Long-running folk duo Annie and Rod Capps coalesced with a great band for its new album, "When They Fall"
Mon, 10/14/2019 - 9:45am by christopherporter
For fans of heartfelt and well-played acoustic roots music, a new album from Ann Arbor duo Annie and Rod Capps is always a treat. But with their latest, When They Fall, something’s a little different.
The songwriting, always smart and heartfelt, has become richer. The musicianship -- fleshed out on the record by Jason Dennie (mandolin and mandola), Dan Ozzie Andrews (bass), and Michael Shimmin (drums and percussion) -- is also better than ever. And the duo is making its most concentrated publicity push. It all feels like something of a step forward for a project that was already a vital and important part of the local music scene.
When They Fall goes from one highlight to the next, but among the most memorable tracks are “Poor Old Me,” showing a great sense of humor with the band sounding particularly lively; the touching “Happy New Year” and “Walking Through” (the latter featuring memorable lines like “I’m praying for the strength to grieve”); and “Build that Fire,” a warm and optimistic conclusion to a truly great recording.
Annie Capps answered a few questions recently via email.
Q: You’ve called this album your “best work to date.” What led you to this point?
A: It's safe to say that we're always working to up our game, both with the songwriting and musicianship. Not to take anything away from previous recordings, and some of our most requested songs are from earlier recordings. But we learn from each record, what we liked and didn't. With each experience in the recording studio, we get more and more confident. We knew what we wanted this album to sound like and we took our time. Of course, we had the right musicians to make that happen. Seriously, with Jason [Dennie], Ozzie [Andrews], and Mike [Shimmin] we have such a dream team. Jason and Ozzie have been working on several of the songs with us for a long while, but many we hadn’t been performing much if at all, and they ALWAYS deliver way beyond our wildest expectations. This album is what it is because of them. No question.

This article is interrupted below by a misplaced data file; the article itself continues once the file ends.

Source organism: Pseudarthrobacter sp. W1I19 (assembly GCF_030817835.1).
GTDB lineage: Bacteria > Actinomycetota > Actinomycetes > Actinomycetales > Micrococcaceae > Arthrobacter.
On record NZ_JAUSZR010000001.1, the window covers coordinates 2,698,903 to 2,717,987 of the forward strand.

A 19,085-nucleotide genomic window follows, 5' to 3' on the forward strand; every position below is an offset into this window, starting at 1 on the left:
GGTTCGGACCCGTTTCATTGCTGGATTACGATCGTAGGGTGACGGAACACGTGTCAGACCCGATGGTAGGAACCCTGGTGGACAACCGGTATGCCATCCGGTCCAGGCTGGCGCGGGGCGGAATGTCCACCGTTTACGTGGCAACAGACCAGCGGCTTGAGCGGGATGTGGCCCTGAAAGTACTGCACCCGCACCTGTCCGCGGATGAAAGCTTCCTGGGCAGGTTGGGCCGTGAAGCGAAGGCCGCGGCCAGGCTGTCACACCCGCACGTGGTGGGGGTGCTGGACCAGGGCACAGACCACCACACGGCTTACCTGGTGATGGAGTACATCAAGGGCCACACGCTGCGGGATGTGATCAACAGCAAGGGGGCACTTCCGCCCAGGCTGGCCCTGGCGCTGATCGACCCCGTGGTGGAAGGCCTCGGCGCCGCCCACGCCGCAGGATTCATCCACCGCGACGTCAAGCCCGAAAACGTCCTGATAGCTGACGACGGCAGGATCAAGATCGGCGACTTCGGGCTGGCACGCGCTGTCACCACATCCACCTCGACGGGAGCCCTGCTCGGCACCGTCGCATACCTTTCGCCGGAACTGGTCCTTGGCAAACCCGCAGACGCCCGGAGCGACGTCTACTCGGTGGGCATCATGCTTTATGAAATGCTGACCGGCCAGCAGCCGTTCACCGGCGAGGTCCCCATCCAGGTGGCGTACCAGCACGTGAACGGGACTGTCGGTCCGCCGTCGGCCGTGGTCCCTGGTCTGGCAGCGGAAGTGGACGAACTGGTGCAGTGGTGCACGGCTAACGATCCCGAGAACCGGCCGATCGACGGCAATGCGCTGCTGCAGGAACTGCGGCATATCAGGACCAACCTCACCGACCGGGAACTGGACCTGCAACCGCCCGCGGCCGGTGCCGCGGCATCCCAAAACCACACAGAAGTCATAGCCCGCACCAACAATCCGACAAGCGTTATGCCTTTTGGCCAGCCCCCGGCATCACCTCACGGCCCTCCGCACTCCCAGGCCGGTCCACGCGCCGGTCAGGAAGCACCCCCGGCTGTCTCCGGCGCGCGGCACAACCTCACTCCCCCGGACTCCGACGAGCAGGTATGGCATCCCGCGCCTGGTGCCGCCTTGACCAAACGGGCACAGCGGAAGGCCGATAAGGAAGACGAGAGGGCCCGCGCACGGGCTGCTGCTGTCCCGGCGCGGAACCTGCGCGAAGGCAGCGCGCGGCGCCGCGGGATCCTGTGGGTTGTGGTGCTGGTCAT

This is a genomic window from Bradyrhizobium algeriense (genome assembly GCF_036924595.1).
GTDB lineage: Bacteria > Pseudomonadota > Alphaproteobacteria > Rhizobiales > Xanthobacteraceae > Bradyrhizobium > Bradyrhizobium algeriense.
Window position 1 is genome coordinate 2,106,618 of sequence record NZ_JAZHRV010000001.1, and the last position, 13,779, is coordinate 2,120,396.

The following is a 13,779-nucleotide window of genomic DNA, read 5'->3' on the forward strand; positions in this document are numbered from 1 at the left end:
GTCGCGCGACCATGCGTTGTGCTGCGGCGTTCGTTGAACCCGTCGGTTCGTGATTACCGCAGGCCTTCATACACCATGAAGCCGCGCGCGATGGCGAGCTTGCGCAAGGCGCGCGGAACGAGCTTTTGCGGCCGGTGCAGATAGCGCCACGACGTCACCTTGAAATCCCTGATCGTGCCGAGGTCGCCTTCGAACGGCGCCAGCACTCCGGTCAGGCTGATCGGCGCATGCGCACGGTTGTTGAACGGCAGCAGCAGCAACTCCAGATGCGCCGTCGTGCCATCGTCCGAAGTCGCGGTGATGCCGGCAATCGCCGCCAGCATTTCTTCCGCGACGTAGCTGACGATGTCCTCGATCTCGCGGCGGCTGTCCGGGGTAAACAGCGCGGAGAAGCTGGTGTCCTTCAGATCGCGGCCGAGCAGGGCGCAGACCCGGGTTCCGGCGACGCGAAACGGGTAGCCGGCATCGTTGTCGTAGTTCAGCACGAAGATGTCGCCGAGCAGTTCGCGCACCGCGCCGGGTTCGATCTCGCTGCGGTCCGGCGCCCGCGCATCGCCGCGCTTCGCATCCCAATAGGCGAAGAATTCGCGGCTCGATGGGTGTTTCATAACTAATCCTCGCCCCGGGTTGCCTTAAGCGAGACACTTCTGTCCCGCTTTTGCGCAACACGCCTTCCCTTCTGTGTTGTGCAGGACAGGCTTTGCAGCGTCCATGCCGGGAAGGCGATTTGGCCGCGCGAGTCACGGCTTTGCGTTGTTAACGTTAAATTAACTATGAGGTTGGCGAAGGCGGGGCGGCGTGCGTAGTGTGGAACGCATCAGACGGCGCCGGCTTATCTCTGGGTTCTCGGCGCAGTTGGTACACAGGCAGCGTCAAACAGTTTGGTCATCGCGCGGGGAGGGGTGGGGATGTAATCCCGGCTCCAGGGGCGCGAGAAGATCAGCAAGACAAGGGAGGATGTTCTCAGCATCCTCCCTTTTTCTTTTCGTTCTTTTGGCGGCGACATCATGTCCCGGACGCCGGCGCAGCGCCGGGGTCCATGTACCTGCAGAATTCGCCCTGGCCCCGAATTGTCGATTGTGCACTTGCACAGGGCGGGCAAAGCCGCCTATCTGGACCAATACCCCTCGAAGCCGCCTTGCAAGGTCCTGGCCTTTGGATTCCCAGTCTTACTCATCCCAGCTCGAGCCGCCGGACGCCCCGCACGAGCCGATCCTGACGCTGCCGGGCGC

Q: You note that some of the songs are up to 10 years old -- What’s the oldest one here? And was there any particular reason for not recording it before now?
A: Yeah, I think "Myths and Miracles" and "Happy New Year" are both about that old. They were both being considered for our 2015 album, Searching for Neverland, but we weren't happy with the recordings. Sometimes a song needs to be put away for a while and revisited later. Just felt like they were waiting for the right time. And this was the album.
Q: You’ve said that the writing of the title track crystallized the entire album. How did that song come about, especially the idea for the metaphor of “falling” in different ways?
A: We had been performing this “new song” -- calling it “Scaffolding.” And I knew in my heart that something was missing, but the vibe was so fun and people were digging it. So when I brought it to the gang -- as you know, I'm a member of the Yellow Room Gang -- David Barrett astutely suggested that the song needed another line at the end of what seemed like the chorus, and he said when you come up with it “that’s your title.” Almost immediately, the line "and there's nobody looking when they fall" came to me. And I was like, “That’s not only the title of the song, it’s the title of the next album!” I don’t think I’d ever been more excited about an album title. I looked at all the songs waiting to be recorded; it just made sense. More than any previous record, there’s a strong running theme here.
Q: You deal with a lot of big themes in these songs. It seems like a number of them address the changes and challenges life brings. I found “Walking Through” especially affecting. How did you come to write about that notion of persevering?